Our favorite books are generally not the ones that we disagree with strongly, and neither are they the books which simply reiterate everything that already know. Our favorite books are the ones that put to words the ideas that have been floating in the back of the our mind for months or years or decades, the ones which reconcile the seemingly disjointed bits of knowledge, giving us a clear picture of what was murky and confusing. Over the summer, NT Wright’s Surprised by Hope did this for me: it made sense of my confusion about historical views of resurrection, about what heaven is, and about my inherent love of God’s creation on this earth. I would highly recommend it for all Christians.
Although I do not celebrate the same days of commemoration as are traditional in the Anglican or Catholic tradition, I appreciate the sentiments behind what Wright says as he discusses “All Saints Day” and “All Souls Day.” He points out that “this commemoration assumes a sharp distinction between the ‘saints,’ who are already in heaven, and the ‘souls,’ who aren’t and who are therefore still less than completely happy and need our help (as we say today) to ‘move on'” (Wright 168). Within my own thinking, it had been well established that there was an important distinction between the ordinary average member of the early church and the saints – St. Peter or St. Paul or St. James. Even though I don’t generally use the name “saint” to refer to them, I viewed them with all the same properties.
Yet as Wright reminds us, “In the early Christian writings all Christians are ‘saints,’ including the muddled and sinful Corinthians” (169). This can be easily seen from a quick survey of the verses with the word saints in them:
- “To all in Rome who are loved by God and called to be saints: Grace and peace to you from God our Father and from the Lord Jesus Christ.” – Romans 1:7
- “Pray that I may be rescued from the unbelievers in Judea and that my service in Jerusalem may be acceptable to the saints there…” – Romans 15:31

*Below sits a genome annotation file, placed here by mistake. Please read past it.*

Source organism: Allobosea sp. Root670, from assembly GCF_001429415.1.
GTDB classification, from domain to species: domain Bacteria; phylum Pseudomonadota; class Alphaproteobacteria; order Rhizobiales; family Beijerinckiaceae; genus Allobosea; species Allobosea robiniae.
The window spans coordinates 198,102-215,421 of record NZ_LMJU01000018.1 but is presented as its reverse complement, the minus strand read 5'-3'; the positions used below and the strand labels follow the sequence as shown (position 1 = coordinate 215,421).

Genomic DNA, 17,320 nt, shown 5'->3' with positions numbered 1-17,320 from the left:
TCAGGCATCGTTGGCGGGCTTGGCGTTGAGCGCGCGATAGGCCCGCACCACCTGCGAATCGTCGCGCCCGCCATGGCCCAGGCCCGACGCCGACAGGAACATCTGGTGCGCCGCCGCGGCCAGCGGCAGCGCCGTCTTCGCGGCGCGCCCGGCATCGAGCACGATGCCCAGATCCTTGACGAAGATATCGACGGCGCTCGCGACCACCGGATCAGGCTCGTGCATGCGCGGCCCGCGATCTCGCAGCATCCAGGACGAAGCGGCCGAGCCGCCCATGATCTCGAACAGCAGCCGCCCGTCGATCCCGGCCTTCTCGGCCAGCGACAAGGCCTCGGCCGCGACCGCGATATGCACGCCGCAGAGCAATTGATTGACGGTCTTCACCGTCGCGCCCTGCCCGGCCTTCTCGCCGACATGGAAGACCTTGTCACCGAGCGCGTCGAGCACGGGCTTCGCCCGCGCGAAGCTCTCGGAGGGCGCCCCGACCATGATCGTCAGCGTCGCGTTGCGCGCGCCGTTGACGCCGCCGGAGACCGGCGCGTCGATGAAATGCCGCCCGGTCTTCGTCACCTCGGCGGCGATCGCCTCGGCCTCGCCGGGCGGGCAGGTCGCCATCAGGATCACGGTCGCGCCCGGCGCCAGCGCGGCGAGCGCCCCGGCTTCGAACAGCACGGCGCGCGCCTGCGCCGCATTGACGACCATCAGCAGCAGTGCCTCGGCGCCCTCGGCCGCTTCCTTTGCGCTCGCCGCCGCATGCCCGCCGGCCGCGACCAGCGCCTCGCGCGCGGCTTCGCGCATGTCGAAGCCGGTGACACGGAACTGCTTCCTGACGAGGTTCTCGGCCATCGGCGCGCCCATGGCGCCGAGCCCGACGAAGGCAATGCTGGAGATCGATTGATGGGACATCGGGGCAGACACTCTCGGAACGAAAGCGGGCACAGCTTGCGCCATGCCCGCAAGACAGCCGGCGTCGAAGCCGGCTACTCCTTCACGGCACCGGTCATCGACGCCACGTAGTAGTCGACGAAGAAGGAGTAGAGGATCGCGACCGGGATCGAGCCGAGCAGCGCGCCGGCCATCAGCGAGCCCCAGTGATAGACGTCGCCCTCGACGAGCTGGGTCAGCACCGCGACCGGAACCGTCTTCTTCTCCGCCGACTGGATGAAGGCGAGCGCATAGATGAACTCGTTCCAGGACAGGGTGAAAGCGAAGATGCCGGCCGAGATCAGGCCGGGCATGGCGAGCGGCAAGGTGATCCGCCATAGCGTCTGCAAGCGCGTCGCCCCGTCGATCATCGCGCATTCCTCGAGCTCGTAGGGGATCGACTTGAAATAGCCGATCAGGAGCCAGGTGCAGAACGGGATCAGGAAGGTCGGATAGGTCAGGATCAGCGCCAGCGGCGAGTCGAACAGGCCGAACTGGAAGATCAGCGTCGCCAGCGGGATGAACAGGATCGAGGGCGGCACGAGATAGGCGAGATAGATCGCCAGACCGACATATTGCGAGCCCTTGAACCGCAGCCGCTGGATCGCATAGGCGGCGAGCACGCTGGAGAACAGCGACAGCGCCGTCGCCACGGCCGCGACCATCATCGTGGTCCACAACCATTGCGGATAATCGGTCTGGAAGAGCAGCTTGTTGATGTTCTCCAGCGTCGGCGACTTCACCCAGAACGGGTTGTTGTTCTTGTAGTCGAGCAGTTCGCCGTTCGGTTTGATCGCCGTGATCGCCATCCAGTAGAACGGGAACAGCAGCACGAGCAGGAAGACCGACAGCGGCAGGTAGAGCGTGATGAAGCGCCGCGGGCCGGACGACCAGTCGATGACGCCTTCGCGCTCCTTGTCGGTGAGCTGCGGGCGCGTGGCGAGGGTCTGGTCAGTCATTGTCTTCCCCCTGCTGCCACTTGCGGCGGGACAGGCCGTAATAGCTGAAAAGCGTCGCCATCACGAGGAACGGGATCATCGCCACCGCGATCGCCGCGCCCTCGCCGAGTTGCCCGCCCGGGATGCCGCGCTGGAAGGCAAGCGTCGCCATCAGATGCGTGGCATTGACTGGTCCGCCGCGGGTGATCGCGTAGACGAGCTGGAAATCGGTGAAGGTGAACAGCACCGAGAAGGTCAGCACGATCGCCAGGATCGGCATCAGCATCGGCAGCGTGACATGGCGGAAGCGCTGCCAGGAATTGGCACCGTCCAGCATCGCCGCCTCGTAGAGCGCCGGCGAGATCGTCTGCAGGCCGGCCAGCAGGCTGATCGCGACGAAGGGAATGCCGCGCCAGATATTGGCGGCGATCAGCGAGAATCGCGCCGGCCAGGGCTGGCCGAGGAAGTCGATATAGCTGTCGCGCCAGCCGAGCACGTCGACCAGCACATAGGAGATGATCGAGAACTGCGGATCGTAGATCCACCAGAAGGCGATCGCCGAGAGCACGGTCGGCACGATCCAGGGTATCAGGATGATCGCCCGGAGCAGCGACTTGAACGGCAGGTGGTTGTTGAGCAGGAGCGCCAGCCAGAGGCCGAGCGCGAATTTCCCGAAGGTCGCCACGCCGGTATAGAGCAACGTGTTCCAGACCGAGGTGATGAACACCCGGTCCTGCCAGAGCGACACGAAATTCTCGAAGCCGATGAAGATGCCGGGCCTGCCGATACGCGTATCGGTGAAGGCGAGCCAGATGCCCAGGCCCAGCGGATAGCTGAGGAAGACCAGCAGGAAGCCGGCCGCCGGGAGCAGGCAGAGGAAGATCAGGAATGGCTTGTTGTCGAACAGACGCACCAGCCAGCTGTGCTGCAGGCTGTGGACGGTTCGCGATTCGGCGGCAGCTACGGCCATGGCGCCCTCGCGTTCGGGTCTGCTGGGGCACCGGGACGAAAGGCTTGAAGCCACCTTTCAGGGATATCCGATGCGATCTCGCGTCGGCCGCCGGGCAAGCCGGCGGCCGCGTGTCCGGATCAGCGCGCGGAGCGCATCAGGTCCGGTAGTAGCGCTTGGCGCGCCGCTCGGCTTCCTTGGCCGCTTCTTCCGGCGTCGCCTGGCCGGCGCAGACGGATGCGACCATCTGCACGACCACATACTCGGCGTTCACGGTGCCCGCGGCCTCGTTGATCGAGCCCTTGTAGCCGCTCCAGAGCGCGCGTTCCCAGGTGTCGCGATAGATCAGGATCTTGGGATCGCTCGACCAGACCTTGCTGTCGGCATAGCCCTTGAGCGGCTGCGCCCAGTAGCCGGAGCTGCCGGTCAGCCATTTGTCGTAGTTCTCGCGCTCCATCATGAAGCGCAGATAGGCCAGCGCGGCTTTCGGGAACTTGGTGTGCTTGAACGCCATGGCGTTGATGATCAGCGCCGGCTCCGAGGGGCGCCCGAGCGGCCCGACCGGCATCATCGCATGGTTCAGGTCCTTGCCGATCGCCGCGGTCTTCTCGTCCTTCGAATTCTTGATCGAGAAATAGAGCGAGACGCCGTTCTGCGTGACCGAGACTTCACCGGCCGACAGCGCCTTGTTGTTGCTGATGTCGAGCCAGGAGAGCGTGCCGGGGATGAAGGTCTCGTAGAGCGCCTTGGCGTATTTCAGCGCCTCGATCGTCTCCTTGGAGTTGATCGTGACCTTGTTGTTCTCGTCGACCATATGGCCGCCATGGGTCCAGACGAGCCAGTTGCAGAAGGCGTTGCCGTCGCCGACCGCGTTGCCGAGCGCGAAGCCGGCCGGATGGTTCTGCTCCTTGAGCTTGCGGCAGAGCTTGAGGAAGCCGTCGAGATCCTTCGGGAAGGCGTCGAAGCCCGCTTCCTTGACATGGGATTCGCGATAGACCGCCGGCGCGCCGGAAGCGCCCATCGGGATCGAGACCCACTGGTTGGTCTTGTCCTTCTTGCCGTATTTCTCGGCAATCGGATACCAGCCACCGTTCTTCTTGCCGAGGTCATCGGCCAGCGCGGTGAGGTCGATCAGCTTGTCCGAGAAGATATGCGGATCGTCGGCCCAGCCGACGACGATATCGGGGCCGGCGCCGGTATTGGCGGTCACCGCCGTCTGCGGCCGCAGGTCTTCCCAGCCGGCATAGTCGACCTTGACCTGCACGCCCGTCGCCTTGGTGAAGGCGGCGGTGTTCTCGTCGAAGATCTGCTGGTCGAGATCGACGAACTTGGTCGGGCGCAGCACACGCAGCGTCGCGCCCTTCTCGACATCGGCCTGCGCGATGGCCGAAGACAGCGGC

- “If any of you has a dispute with another, dare he take it before the ungodly for judgment instead of before the saints?” – 1 Corinthians 6:1
- “To the church of God in Corinth, together with all the saints throughout Achaia…” – 2 Corinthians 1:1
- “Paul, an apostle of Christ Jesus by the will of God, To the saints in Ephesus, the faithful in Christ Jesus…” – Ephesians 1
Recognizing that all believers in the church are saints changes our thinking in two ways:
- It calls us higher – it calls us to start acting like saints. Since reading Surprised by Hope, I have started asking myself questions like, “Is my behavior like that of a saint?” “Would a saint do this?” This is mostly a way to not get sick of the other question which I often ask myself, which is “Is this action pleasing to God?” But also, it reminds me that I am a saint, that my character should be fitting my identity as a saint, and sometimes remembering that sense of identity challenges me to behave even better than I would if I simply ask, “Would God like this?”
- It prevents idolatry. Although we should admire and be humbled by those noteworthy Christians of yesteryear who did amazing things for God’s kingdom, remembering that all Christians are saints also reminds me that all saints are human. They struggled with fears and doubts and questions. One of the most surprising revelations in recent years came when Mother Teresa’s letters were published; although she did amazing work for God, she was filled with a spiritual void and emptiness during the later portion of her life. Saints do not have to be perfect. Paul was imperfect. Peter was imperfect. The only one who ever achieved perfection was Jesus.
There are all sorts of other implications from these beliefs, and if you’d be interested in checking them out, NT Wright also has a short book (only 70 pages) titled For All the Saints? which I would happily loan to anyone on campus. But more importantly, check out Surprised by Hope. His discussion of sainthood is only one of many great insights from the book.